I would love to no if I can put it with angles.and where I can g e t them I am having a hard time getting them.and how many can I put I a fish tank

    1. Jeannie, do not put angel fish with the ghost knives. They are quick to eat the big food. You will get frustrated and end up separating or getting rid of the angel fish.

      1. my knife fish shares a tank with one chilid does anyone know why my knife fish is growing lumps on one side of his jaw and now no appetite. The lump started as one 4 months ago and now there are five right in a row I treated with bacterial meds but did not touch the lumps they continue to grow if you know please email at [email protected]

  5. Love you info, fell in awe of the black knife ghost fish upon first sight. I have a 48 gl bowfront with lots of glowfish tetras and 2 dojos.

  6. I have a 375 gallon aquarium community tank I bought two Black Ghost knife fish and about six months ago I noticed little brown egg looking objects on the large driftwood I have in the tank Today I noticed at least one knife fish about an inch long I think there may be more inside the driftwood I’m looking

  7. I have had a black ghost now for three months. He hides so much I really don’t know whether he/she is eating enough. I only put frozen blood worms in the tank twice a week because I’ve read that a steady diet of them is not good for them or the other fish in the tank. There is a log it hides in to eat. I put the bloodworm cube in there and I guess it eats. When he vacates the log the rest of the fish cleanup what is left over. I need to find out what other foods to feed it and how to feed it. It looked healthy the few times I’ve seen it and it is still alive so I know it’s eating something. Any advice would be very much appreciated.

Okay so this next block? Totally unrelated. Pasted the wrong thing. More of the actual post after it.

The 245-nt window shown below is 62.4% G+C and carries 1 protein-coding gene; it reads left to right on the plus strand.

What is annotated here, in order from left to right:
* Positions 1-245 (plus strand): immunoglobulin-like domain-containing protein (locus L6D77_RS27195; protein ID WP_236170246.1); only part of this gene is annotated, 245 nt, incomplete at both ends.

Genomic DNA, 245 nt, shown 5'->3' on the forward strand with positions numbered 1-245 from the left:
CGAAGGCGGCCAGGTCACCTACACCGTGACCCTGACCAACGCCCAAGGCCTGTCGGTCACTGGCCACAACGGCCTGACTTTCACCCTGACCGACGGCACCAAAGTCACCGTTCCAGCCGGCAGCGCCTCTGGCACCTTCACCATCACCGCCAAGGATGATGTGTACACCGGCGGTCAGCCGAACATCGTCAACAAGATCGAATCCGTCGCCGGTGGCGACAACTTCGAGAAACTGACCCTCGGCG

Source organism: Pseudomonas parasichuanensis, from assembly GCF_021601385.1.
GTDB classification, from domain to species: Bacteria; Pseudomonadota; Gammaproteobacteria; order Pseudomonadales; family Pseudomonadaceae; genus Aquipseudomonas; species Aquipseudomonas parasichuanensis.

8. My knife fish has grown a lump under its chin, it has been growing slowly for the last 6 weeks. I don’t think it is bloat as it is still swimming around.
    Does anyone have any idea what it could be?
    Cheers Stuart

    1. my knife fish started off with one lump on side of jaw four months ago and now there are five and he is not wanting to eat bacterial meds do not help if you find out what it is please email me at [email protected]

  9. This is not a reply, but a question. My ghost knife, who is about 6 years old, is no longer looking svelte, but has developed a swollen area that looks like bloat, but the aquarium tech says that it isn’t that. “Jaws,” my knife, is still very active and eats well, but I am worried that he is going to “burst” and that he is quite sick. I don’t know what to do. Any ideas out there? Hospitalization?

  10. I have two black ghosts in my 125. A friend passed and I put theirs in my tank. I also have 11 discus a few cats and Plecos.
    While doing maintenance on my canister filters I found a baby black ghost in one.
    Totally shocked and amazed.